“Your solution lacks imagination.”


I didn’t think we’d move again, at least not this far away.  For months, while I packed up our belongings, I cursed the weight of them, the knickknacks and kitchen crap, the books (oh dear, I DO have a problem), the clothes and shoes and yard stuff and furniture.  I fantasized about using this life change as an opportunity to become a family of ascetics.  We could retrofit our trailer and practice micro living, everything we owned having more than one purpose.  Downsizing!  The next frontier!

With my truck:  Eleven trips of donated goods, one trip to give away items to family members, several more trips to deliver plants in pots and those dug up from the yard to friends, one trip to the food bank.  A massive neighborhood yard sale.  And still, we had too much crap.

I mean, what do we really NEED my high school lettergirl jacket for?  Or the skis John lost in an avalanche twenty years ago that we found the next spring?  Or the newspapers from 1875 wrapped in wax paper my great aunt gave me?

It turns out downsizing is a tricky business.  Even though we gave away so much, we still have too much to fit into our new house.  (I’m mostly sure we’re not hoarders). So we did what all good Americans do and put the overage of our lives in a storage unit.  Boxes upon boxes of it, where it will probably mold overwinter in the rainy Northwest, the plywood walls of the unit wet with condensation as so often happens, and then we’ll probably have to get rid of it anyway.  Maybe we’ll learn our lesson this time.

Now that the world is burning all around us, the thought of lighting matches doesn’t bring me much joy.  Each morning we wake to see what our day will bring.  Some days it is a “red flag warning” (a trifecta of wind, lightning and plenty of tinder).  Others it is an AQI (Air Quality Index) level Orange or Red (UNHEALTHY).  Above Red are Purple and Maroon, levels that are “HAZARDOUS.” We plan our time outdoors accordingly.  Morning is best.  In the afternoon it’s hot as balls, and the air reeks of fire and burns our lungs.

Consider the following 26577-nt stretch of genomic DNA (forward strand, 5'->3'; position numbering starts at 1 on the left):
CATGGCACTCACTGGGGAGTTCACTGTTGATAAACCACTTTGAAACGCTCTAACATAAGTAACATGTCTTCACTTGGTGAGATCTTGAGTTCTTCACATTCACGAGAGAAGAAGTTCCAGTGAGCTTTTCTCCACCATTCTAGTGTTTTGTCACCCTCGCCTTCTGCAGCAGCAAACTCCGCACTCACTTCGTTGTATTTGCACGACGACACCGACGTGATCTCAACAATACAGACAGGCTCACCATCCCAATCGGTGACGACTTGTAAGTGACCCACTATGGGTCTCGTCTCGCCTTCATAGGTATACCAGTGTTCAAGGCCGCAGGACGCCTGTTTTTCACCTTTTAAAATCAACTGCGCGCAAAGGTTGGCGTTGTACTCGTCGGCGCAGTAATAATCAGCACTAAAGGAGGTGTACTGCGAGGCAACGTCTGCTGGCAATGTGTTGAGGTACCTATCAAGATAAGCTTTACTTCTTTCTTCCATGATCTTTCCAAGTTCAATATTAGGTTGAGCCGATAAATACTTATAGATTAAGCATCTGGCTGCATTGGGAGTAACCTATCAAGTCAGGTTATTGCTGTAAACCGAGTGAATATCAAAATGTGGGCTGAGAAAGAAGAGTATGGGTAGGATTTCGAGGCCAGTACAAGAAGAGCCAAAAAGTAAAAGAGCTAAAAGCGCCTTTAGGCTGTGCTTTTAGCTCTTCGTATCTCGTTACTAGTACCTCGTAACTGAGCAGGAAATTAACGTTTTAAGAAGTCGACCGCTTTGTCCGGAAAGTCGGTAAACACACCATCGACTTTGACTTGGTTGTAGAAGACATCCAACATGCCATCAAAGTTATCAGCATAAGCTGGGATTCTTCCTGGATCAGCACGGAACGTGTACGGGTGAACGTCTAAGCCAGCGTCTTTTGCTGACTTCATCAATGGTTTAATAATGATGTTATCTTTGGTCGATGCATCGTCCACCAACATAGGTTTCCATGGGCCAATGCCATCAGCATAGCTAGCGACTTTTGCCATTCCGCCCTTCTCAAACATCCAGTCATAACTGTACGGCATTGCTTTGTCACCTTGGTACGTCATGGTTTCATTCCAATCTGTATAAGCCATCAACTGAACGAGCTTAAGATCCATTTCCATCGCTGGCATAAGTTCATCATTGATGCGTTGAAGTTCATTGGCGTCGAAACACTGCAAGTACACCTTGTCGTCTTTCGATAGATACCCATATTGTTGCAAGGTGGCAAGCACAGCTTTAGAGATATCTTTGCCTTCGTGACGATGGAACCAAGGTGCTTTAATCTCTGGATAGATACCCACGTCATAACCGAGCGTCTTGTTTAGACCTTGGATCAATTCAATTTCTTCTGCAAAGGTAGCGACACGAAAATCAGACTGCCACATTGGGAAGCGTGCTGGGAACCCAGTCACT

The kids have begun to ask what would make the world reach Purple or Maroon, and I don’t trust myself to answer, because of course I’ve imagined something apocalyptic already that involves much more than wildfires.  As a family, we keep our fingers crossed that fire will not be the thing to get us into those foreboding AQI colors.

Truthfully, now that I’m a high desert dweller again, I can’t make the joke about needing a book of matches without thinking about the loss of life and property this year’s fire season has already cost.

But at some point we’ll have to face the music with the rest of our things, and I’m pretty sure the leprechauns are not going to help us out.  I guess I’ll stow my matches for another time.  Just in case.  For when the rains come (I hear they do here), for when there’s not such a constant reminder of how nature is the boss of us.  For our next move.

Or maybe I’ll put my matches away for good.  Now that I’m thinking about it, John’s Dumptruck Demolition Derby idea isn’t half bad.  We DO have a county fair here…

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demolition on hold

Our local demolition derby is cancelled this year.  Organizers said there wasn’t enough interest, which I guess means there weren’t enough entries since the stands are packed with spectators every year.

I’m sad, to be sure, and confused.  For months some friends and I have been creating a derby car, a scheme hatched at last year’s destruction derby.  Not too long after that night we found the perfect carcass of a car and hauled it home on a rented flatbed.  We borrowed an engine.  We’ve skulked around junkyards.  Our car lives in the shop of a friend, our ringleader, the beating heart of the operation.  Knowing the goal is to destroy what we create has been a delicious torment.  A twisted anticipation.  Mostly, we’ve enjoyed rich, sometimes frustrating, time together and haven’t spent too much money.  Maybe I’m delusional, but our efforts remind me a little of barn raising, even though our end game is to ruin what our hands have built (but not so much that we can’t reuse the engine and the car).  We gather, we plan, we build, we eat, we admire what our joint ideas render for the group.